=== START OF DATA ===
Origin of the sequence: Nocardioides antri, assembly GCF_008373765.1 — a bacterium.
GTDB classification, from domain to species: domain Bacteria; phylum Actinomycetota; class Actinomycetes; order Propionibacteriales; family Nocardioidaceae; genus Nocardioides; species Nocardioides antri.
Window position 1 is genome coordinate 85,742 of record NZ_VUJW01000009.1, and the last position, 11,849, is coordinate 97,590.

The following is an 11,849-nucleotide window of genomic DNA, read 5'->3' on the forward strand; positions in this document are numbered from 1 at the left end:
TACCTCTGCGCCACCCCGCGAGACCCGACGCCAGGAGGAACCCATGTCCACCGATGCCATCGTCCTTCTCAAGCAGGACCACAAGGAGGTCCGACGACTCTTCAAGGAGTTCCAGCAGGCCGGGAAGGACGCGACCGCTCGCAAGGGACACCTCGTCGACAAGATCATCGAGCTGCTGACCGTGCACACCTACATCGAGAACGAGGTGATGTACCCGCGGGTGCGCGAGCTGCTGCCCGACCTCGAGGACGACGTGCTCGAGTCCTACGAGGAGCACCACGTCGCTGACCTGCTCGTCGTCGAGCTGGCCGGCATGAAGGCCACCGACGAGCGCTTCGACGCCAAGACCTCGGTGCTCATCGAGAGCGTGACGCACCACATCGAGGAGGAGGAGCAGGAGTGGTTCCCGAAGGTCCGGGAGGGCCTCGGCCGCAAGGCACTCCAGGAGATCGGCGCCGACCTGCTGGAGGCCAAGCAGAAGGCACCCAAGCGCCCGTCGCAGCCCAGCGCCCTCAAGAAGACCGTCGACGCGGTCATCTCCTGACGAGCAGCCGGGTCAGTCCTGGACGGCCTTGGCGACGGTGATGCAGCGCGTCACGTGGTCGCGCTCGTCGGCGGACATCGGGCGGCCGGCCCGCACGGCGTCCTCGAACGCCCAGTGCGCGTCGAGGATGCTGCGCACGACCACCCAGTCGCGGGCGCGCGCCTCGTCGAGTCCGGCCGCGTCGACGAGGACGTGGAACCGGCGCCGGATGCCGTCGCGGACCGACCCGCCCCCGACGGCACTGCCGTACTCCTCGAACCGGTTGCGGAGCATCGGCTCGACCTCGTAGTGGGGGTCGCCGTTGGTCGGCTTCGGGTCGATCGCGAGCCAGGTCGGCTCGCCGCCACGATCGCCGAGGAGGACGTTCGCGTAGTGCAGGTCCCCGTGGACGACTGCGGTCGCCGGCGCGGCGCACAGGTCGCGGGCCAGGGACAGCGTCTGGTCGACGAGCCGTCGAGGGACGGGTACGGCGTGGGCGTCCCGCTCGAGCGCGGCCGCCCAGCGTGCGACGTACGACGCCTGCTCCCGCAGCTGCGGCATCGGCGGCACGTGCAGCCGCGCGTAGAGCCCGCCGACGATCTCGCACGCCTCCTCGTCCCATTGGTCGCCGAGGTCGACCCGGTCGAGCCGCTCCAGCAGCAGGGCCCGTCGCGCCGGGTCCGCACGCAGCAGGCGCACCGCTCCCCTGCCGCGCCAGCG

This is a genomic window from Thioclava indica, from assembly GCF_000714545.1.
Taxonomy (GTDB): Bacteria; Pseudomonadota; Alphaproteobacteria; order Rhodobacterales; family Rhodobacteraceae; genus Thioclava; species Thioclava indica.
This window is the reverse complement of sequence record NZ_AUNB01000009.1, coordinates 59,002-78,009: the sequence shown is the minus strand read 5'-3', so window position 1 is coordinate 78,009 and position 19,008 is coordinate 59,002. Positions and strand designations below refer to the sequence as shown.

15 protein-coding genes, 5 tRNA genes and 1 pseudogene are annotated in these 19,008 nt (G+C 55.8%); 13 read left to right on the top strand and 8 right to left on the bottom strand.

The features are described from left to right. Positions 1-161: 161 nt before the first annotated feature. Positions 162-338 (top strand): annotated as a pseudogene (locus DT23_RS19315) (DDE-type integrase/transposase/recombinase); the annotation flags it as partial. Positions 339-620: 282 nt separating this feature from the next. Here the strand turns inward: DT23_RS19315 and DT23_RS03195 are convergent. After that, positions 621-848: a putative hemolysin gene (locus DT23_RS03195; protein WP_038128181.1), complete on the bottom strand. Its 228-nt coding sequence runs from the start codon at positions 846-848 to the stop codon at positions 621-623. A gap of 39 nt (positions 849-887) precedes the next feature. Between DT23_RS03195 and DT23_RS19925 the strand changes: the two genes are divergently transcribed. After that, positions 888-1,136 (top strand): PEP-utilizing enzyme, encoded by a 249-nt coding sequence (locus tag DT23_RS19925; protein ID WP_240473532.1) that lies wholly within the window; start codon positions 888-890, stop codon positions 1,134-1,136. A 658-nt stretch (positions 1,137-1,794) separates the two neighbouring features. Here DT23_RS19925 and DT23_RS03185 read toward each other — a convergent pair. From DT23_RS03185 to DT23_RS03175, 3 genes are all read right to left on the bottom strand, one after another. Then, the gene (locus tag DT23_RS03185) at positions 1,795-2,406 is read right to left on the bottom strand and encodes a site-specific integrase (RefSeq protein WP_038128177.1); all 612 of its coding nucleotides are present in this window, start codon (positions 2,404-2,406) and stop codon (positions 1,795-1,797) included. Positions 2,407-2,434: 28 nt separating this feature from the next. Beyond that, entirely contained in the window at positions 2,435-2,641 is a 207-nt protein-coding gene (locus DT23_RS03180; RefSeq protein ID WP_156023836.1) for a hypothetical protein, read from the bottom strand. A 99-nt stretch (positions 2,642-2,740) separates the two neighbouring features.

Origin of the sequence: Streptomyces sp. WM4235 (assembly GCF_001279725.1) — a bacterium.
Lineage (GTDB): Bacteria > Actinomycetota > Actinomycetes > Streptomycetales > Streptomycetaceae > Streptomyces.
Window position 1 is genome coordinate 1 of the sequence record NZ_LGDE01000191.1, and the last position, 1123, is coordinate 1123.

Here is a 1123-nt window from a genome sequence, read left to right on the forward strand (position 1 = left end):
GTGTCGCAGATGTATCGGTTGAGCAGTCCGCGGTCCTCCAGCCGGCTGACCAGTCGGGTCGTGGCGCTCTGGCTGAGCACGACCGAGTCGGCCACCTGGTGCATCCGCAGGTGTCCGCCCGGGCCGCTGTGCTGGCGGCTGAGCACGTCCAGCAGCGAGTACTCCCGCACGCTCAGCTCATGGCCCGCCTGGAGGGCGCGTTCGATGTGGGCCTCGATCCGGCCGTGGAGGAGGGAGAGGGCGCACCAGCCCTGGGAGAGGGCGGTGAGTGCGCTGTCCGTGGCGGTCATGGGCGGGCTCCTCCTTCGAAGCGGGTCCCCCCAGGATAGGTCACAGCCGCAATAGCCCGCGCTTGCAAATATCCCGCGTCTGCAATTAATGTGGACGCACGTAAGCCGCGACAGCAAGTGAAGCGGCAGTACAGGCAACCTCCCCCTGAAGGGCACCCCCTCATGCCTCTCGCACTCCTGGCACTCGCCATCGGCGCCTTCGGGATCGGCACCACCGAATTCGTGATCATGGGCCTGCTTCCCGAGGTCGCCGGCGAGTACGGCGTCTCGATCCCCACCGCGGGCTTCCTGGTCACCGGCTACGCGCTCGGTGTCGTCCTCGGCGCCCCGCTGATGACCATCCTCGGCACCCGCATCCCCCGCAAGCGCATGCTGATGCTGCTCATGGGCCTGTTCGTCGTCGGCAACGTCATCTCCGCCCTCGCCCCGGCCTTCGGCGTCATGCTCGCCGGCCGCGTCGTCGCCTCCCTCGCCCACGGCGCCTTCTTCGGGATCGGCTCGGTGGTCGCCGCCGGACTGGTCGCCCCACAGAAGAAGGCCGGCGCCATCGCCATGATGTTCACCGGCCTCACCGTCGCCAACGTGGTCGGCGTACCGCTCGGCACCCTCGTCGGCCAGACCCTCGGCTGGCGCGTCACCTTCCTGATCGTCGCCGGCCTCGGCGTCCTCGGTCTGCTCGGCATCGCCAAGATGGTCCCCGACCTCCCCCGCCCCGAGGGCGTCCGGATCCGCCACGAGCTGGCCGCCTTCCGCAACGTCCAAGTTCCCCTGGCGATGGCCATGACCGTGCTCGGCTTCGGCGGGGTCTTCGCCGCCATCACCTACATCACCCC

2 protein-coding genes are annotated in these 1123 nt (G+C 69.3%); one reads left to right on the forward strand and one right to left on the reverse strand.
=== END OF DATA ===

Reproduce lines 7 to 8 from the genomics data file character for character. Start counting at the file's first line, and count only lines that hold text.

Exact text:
Taxonomy (GTDB): Bacteria; Pseudomonadota; Alphaproteobacteria; order Rhodobacterales; family Rhodobacteraceae; genus Thioclava; species Thioclava indica.
This window is the reverse complement of sequence record NZ_AUNB01000009.1, coordinates 59,002-78,009: the sequence shown is the minus strand read 5'-3', so window position 1 is coordinate 78,009 and position 19,008 is coordinate 59,002. Positions and strand designations below refer to the sequence as shown.